Philadelphia's Fraternal Order of Police joined the boycott, as did the Los Angeles Police Protective League (PPL). The statement from Craig Lally, president of the Los Angeles PPL, via a press release:
"We fully support constructive dialogue about how police interact with citizens. But there is no place for inflammatory rhetoric that makes police officers even bigger targets than we already are. Film director Quentin Tarantino took irresponsibility to a new and completely unacceptable level this past weekend by referring to police as murderers during an anti-police march in New York. He made this statement just four days after a New York police officer was gunned down in the line of duty. New York police and union leaders immediately called out Tarantino for his unconscionable comments, with union head Patrick Lynch advocating a boycott of his films. We fully support this boycott of Quentin Tarantino films. Hateful rhetoric dehumanizes police and encourages attacks on us. And questioning everything we do threatens public safety by discouraging officers from putting themselves in positions where their legitimate actions could be falsely portrayed as thuggery."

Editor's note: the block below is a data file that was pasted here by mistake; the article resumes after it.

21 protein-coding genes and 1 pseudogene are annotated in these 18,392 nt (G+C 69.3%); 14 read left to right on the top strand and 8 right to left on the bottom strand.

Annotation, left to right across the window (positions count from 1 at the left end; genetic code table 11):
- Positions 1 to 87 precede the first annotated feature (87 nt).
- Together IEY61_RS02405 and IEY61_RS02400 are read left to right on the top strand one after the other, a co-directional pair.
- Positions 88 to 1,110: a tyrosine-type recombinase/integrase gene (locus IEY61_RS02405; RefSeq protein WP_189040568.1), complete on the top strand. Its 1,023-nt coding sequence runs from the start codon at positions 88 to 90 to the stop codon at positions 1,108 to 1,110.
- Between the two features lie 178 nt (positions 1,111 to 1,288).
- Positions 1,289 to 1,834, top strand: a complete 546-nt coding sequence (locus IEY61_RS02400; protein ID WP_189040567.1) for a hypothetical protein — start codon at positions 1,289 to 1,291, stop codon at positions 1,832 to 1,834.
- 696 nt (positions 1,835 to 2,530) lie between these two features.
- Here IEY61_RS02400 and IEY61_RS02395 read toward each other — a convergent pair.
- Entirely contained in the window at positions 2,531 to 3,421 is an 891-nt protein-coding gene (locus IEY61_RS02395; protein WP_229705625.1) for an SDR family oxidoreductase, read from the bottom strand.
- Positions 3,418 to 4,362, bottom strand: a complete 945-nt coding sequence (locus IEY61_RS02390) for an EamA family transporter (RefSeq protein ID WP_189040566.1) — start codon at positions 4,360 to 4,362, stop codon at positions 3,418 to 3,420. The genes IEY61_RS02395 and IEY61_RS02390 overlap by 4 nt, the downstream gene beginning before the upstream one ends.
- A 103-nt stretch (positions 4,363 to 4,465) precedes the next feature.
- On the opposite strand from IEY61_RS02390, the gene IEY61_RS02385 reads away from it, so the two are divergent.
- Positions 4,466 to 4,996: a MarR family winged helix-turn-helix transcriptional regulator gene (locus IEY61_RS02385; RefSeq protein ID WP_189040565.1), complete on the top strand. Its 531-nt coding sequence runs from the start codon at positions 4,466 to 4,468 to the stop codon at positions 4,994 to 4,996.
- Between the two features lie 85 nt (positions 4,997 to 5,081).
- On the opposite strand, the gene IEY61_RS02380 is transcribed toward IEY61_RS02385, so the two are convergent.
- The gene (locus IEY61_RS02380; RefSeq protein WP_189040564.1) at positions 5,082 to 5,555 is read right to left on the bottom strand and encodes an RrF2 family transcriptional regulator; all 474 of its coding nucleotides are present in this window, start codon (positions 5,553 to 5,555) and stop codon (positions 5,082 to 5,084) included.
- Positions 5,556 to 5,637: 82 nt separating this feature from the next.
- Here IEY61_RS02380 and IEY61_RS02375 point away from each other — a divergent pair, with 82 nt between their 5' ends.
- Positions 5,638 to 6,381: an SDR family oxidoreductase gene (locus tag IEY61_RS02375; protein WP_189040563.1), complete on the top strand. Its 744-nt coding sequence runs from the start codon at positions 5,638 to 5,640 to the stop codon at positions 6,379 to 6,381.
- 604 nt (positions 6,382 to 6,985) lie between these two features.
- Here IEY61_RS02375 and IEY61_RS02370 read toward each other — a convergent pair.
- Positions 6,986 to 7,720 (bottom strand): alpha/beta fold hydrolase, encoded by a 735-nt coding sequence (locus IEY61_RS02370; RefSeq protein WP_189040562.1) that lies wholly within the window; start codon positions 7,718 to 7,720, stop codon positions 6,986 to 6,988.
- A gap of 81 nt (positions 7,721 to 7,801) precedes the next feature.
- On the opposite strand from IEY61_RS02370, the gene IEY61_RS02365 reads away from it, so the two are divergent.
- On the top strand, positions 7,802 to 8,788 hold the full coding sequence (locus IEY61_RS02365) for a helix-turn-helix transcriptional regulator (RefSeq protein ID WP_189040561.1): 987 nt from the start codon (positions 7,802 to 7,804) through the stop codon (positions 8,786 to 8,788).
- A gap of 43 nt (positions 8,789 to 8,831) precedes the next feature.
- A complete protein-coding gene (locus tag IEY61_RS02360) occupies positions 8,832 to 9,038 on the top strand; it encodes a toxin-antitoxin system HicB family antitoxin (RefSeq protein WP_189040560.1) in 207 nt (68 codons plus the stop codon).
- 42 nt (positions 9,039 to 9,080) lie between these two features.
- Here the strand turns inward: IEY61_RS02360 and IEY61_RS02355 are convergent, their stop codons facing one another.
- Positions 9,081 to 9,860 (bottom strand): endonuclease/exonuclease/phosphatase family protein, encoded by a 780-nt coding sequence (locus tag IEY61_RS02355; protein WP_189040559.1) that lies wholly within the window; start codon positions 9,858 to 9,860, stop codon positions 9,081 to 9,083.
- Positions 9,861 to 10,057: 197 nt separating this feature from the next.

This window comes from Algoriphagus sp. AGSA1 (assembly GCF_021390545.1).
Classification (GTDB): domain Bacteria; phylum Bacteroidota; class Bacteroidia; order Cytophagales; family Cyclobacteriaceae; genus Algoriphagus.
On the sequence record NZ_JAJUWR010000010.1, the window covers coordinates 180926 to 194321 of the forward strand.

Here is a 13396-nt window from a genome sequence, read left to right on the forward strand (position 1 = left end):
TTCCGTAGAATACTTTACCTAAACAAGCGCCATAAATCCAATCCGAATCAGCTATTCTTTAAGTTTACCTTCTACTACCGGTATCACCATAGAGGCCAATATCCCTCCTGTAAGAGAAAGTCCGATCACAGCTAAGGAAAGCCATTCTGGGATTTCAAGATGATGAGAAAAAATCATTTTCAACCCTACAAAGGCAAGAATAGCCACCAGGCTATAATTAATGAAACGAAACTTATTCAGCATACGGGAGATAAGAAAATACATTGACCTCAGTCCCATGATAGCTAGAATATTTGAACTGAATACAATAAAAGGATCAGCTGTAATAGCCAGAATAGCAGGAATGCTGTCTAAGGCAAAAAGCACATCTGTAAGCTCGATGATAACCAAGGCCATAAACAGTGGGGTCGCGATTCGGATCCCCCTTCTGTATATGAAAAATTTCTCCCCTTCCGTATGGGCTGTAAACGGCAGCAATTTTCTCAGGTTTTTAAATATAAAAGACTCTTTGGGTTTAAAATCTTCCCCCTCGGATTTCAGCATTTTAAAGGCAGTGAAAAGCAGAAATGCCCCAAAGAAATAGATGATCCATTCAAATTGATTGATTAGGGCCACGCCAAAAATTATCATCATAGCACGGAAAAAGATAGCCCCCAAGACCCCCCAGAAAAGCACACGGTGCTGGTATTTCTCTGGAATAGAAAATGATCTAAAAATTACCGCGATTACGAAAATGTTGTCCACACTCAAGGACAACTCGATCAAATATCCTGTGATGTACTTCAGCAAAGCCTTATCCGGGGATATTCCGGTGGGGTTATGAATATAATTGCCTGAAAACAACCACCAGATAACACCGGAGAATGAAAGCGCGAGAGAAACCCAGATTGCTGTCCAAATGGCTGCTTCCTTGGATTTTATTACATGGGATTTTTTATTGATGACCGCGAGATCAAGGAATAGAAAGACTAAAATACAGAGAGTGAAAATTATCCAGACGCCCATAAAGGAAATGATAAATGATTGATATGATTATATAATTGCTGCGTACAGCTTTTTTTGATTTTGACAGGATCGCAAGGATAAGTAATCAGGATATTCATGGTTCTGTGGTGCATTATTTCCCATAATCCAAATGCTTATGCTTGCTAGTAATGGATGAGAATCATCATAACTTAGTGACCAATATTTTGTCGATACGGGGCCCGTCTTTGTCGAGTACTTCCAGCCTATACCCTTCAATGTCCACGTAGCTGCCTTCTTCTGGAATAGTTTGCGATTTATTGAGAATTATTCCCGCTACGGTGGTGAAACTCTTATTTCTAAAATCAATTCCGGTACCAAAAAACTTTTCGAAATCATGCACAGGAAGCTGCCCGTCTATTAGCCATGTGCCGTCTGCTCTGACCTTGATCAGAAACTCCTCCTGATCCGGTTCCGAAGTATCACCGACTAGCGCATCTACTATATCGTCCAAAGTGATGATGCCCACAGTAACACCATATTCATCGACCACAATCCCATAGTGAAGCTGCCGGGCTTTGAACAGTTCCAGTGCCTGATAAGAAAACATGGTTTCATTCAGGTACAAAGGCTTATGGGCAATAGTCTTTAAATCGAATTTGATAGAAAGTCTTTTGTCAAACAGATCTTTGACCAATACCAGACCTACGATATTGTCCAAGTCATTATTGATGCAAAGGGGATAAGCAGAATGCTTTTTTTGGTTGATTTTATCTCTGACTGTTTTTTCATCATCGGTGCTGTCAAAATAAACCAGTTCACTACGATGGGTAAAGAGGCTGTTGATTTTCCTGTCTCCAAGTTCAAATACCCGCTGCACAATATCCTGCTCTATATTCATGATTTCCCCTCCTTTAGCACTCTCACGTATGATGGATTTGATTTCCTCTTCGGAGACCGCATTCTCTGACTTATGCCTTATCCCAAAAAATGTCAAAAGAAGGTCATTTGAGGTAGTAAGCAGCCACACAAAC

More to unpack here. The LA union leader says he supports constructive dialogue on police interactions with citizens, but then pivots to calling Tarantino's fairly reasonable statement "inflammatory rhetoric" and twisting it from a statement about people Tarantino believes were murdered by cops to a statement about police being murderers.
Not every unjustified and criminal killing may rise up to the requirements of premeditation for murder, but several cops have been charged with murder in recent months, and many more have been involved in questionable killings.
Tarantino focused on the victims, the murdered. He didn't even refer to their specific killers explicitly as murderers, let alone police in general. Expressing concern about victims of police brutality and police killings shouldn't be labeled "completely unacceptable" speech by the organizations that represent the people entrusted to use violence against us to maintain compliance with the law.